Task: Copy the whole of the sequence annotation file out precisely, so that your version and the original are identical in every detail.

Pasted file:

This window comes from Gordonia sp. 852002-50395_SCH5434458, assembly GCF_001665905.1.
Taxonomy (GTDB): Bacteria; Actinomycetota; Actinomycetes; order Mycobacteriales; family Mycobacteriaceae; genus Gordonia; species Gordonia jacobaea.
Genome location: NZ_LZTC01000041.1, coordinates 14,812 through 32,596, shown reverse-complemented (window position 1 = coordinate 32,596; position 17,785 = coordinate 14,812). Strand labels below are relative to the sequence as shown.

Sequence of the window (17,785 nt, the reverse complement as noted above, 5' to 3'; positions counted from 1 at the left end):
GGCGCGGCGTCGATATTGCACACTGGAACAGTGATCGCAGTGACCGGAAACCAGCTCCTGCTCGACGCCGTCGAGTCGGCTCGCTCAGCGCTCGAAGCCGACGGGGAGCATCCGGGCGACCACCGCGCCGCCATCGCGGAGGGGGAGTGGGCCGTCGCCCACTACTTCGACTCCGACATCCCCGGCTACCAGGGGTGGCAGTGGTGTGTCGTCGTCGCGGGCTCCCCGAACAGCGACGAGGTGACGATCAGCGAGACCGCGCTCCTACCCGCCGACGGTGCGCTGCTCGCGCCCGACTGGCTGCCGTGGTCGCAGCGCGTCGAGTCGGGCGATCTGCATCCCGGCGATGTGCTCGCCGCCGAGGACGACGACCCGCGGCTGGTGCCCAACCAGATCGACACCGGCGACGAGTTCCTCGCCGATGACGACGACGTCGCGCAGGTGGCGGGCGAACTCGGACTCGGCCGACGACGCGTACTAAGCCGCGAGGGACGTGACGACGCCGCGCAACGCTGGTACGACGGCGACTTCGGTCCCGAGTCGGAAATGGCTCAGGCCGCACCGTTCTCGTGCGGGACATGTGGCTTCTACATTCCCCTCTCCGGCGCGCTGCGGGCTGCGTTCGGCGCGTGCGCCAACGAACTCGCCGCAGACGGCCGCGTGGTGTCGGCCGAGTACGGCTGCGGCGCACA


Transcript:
This window comes from Gordonia sp. 852002-50395_SCH5434458, assembly GCF_001665905.1.
Taxonomy (GTDB): Bacteria; Actinomycetota; Actinomycetes; order Mycobacteriales; family Mycobacteriaceae; genus Gordonia; species Gordonia jacobaea.
Genome location: NZ_LZTC01000041.1, coordinates 14,812 through 32,596, shown reverse-complemented (window position 1 = coordinate 32,596; position 17,785 = coordinate 14,812). Strand labels below are relative to the sequence as shown.

Sequence of the window (17,785 nt, the reverse complement as noted above, 5' to 3'; positions counted from 1 at the left end):
GGCGCGGCGTCGATATTGCACACTGGAACAGTGATCGCAGTGACCGGAAACCAGCTCCTGCTCGACGCCGTCGAGTCGGCTCGCTCAGCGCTCGAAGCCGACGGGGAGCATCCGGGCGACCACCGCGCCGCCATCGCGGAGGGGGAGTGGGCCGTCGCCCACTACTTCGACTCCGACATCCCCGGCTACCAGGGGTGGCAGTGGTGTGTCGTCGTCGCGGGCTCCCCGAACAGCGACGAGGTGACGATCAGCGAGACCGCGCTCCTACCCGCCGACGGTGCGCTGCTCGCGCCCGACTGGCTGCCGTGGTCGCAGCGCGTCGAGTCGGGCGATCTGCATCCCGGCGATGTGCTCGCCGCCGAGGACGACGACCCGCGGCTGGTGCCCAACCAGATCGACACCGGCGACGAGTTCCTCGCCGATGACGACGACGTCGCGCAGGTGGCGGGCGAACTCGGACTCGGCCGACGACGCGTACTAAGCCGCGAGGGACGTGACGACGCCGCGCAACGCTGGTACGACGGCGACTTCGGTCCCGAGTCGGAAATGGCTCAGGCCGCACCGTTCTCGTGCGGGACATGTGGCTTCTACATTCCCCTCTCCGGCGCGCTGCGGGCTGCGTTCGGCGCGTGCGCCAACGAACTCGCCGCAGACGGCCGCGTGGTGTCGGCCGAGTACGGCTGCGGCGCACA